David DeVore Jr.’s dad told BuzzFeed News that profits from the sale will help fund college tuition for his two sons.
Posted on May 6, 2021, at 4:42 p.m. ET
David DeVore Jr. was 7 when he became an internet celebrity from a home video. In 2008, his dad, David DeVore Sr., filmed a video of him groggily and hilariously reacting to medication from a tooth extraction that became “David After Dentist.”
After it was posted to YouTube in 2009 so his family could easily share it with friends and relatives, it gained millions of views within days after strangers discovered it and passed it around. It became one of the first native videos on YouTube to go viral. The “Is this real life?” line David Jr. exclaims became iconic. The video has been licensed for over a decade. Today, it continues to generate revenue for the family.
The DeVore family is now auctioning “David After Dentist” as an NFT, basically a noninterchangeable unit of data stored on a digital ledger like a bitcoin. The starting price is set at 1 ETH, the cryptocurrency, or $3,296.95.
The father and son are working with an NFT creator program called Views — founded by Jukin Media and Night Media, a video licensing company and talent management company, respectively — to sell the unique assets of the viral video to the highest bidder. Views will take a cut of sale but would not reveal the percentage to BuzzFeed News.
David Sr. told BuzzFeed News the money they’ll make from the sale will help pay for his youngest son’s college tuition.
“The elephant in the room is it’s hard to ignore the dollars that are going with [selling the video]. David is in college. I got one going to college,” he said. “But I just find the technology and artwork behind it fascinating. In 10 years, we’ll be blown away by what we’re able to do. Imagine if we were able to tokenize David’s video in 2009.”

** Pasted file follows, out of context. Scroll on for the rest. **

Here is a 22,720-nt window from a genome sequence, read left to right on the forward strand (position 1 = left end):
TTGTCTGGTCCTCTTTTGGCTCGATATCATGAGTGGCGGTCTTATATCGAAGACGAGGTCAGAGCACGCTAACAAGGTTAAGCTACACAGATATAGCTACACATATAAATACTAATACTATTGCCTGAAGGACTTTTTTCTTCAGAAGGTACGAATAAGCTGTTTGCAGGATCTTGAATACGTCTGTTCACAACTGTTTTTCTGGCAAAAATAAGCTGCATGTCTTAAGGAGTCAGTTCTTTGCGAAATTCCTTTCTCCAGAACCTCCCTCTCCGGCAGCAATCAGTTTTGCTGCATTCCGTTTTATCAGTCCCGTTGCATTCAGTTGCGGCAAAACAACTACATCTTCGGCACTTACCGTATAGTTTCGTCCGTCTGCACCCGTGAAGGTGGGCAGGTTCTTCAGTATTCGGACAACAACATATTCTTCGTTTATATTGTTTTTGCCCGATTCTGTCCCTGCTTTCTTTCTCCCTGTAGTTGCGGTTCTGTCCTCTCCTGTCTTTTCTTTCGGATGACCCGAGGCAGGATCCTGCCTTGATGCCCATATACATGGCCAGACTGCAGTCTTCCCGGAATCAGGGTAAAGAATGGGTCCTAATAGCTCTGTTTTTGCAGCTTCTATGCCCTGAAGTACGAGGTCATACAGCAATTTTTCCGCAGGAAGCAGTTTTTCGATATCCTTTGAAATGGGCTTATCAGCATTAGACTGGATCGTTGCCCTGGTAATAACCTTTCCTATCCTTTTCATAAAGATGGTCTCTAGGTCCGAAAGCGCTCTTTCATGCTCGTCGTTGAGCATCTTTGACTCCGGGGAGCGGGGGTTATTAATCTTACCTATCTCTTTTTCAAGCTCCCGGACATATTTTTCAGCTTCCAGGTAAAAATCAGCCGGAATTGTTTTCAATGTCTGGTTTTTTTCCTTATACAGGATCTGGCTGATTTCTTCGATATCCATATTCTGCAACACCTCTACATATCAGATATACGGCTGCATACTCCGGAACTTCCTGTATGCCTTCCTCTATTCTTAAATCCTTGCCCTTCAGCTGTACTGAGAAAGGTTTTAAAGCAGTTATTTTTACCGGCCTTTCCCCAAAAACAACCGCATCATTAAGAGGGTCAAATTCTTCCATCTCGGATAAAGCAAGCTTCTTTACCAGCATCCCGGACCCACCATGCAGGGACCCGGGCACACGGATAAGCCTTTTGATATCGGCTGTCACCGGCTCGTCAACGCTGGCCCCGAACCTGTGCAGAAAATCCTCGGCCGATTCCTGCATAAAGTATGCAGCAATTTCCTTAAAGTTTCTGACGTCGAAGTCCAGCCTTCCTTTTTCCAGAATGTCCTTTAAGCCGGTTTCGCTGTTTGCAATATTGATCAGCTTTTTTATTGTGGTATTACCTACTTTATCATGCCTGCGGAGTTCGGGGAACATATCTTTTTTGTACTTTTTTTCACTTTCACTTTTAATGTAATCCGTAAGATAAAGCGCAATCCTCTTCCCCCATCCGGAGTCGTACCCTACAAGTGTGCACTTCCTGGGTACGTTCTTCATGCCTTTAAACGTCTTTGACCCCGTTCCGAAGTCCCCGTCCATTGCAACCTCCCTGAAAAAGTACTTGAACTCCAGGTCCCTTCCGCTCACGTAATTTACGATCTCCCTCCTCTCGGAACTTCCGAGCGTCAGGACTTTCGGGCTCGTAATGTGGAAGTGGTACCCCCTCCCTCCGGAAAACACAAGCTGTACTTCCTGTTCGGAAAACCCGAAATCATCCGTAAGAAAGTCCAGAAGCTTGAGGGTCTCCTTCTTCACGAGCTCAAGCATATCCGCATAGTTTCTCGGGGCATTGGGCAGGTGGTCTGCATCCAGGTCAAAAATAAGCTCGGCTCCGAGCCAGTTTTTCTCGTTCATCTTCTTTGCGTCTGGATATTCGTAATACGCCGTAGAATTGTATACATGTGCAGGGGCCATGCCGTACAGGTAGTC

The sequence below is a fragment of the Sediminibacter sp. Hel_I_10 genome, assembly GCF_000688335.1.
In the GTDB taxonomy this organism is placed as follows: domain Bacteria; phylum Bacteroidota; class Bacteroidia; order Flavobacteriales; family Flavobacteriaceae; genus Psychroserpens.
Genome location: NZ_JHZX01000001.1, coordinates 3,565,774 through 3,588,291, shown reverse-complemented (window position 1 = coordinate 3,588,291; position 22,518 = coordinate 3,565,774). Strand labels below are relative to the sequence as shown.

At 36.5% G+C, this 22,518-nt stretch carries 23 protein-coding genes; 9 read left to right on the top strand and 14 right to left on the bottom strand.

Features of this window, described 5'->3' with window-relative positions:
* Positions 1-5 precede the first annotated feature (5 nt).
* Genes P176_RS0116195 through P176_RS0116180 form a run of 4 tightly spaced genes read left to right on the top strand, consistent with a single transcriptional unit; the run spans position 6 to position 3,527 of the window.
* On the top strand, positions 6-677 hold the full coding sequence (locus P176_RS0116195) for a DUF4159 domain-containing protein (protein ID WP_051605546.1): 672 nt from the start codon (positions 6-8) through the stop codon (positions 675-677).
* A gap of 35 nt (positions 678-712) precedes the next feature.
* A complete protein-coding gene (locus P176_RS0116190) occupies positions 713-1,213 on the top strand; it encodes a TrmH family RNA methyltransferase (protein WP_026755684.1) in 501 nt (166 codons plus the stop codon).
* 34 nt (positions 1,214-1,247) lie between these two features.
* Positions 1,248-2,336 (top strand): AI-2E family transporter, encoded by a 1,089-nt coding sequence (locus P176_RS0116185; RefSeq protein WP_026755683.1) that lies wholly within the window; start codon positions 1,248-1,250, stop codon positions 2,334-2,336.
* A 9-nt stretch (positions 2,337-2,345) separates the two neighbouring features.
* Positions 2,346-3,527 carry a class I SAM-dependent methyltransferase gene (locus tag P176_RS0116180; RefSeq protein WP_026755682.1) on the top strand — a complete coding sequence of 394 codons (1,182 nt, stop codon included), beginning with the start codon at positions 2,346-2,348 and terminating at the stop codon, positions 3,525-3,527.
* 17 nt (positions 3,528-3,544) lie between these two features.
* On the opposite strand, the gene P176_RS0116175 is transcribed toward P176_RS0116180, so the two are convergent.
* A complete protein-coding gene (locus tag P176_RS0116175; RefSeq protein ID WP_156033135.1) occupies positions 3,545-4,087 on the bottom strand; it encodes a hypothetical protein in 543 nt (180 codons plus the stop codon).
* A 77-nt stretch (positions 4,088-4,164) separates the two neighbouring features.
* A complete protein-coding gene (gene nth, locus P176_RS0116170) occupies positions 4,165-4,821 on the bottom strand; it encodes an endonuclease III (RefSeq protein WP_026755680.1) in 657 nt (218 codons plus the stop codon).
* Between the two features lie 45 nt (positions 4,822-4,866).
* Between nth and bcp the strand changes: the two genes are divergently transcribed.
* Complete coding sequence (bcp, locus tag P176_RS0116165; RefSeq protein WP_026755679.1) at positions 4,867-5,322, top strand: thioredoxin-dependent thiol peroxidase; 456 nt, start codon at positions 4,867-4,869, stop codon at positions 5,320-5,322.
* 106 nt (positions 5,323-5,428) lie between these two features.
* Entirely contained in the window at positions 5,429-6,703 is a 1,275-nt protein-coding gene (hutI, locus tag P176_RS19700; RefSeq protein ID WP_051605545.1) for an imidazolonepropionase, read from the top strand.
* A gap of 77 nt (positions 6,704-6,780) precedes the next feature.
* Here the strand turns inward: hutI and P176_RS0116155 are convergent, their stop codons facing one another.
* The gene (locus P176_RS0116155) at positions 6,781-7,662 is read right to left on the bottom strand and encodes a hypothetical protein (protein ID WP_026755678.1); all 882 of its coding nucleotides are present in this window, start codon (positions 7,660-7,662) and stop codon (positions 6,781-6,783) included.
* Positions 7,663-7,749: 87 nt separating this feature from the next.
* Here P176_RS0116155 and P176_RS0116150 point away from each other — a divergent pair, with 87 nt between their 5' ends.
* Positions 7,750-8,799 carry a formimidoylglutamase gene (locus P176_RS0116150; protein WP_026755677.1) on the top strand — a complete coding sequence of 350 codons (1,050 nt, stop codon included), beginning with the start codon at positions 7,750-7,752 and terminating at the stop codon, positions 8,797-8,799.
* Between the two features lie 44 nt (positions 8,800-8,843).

David Jr. is now a 20-year-old student who just finished his second year at the University of Florida, where he’s pursuing a degree in computer science. He told BuzzFeed News he seldom gets recognized now because he’s, well, all grown up. But when one person on campus, or at his church, discovers he is David of “David After Dentist,” the news spreads quickly and he once again becomes a niche celebrity.
He said it’s “pretty funny” and “not normal” to watch himself on video as a child in front of the whole world.
“There’s a part of it that’s just normal because I was 7. It was just the way it happened. I wasn’t old enough to process it,” David Jr. said. “I definitely have moments where I was, like, wow, it’s not normal to have a video like that — but it goes back to being normal.”
His dad said he and his wife Tessie were initially worried about the uncontrollable viral attention they received. But in hindsight, they felt lucky that people on the internet were relatively kind and “positive.”
“When it happened, our first concern was not about us. My wife and I, we wanted to know if people were making fun of David,” David Sr. said about the early days of going viral. “Once I realized they love David, and as long as they love David, it was a positive thing. We never felt endangered.”
David Sr. said he posted the clip a year after he filmed it because at the time sharing video with his friends and family was tedious.
“Back then, Facebook was just getting going and I didn’t know if you could post pictures back then, much less a video,” he said.
So he uploaded the footage to YouTube, where it was easy to generate a link to send around. But then his video started getting discovered and it was featured on the site’s front page.
“It was so much easier to be on the front page, and it was easier to be discovered. There wasn’t a whole lot of competition. We wouldn’t probably be talking today if [‘David After Dentist’] happened today.”
The DeVore family is among a growing number of early creators and accidental internet stars who are trying to turn their viral content into substantial paychecks. Last month, Chris Crocker sold their iconic “Leave Britney Alone” video as an NFT for $44,000. And Chris Torres, the creator of the Nyan Cat GIF, sold that unique piece of art as a nonfungible token for nearly $600,000.
“This NFT seems a little frivolous, but I believe it is art,” David Sr. said.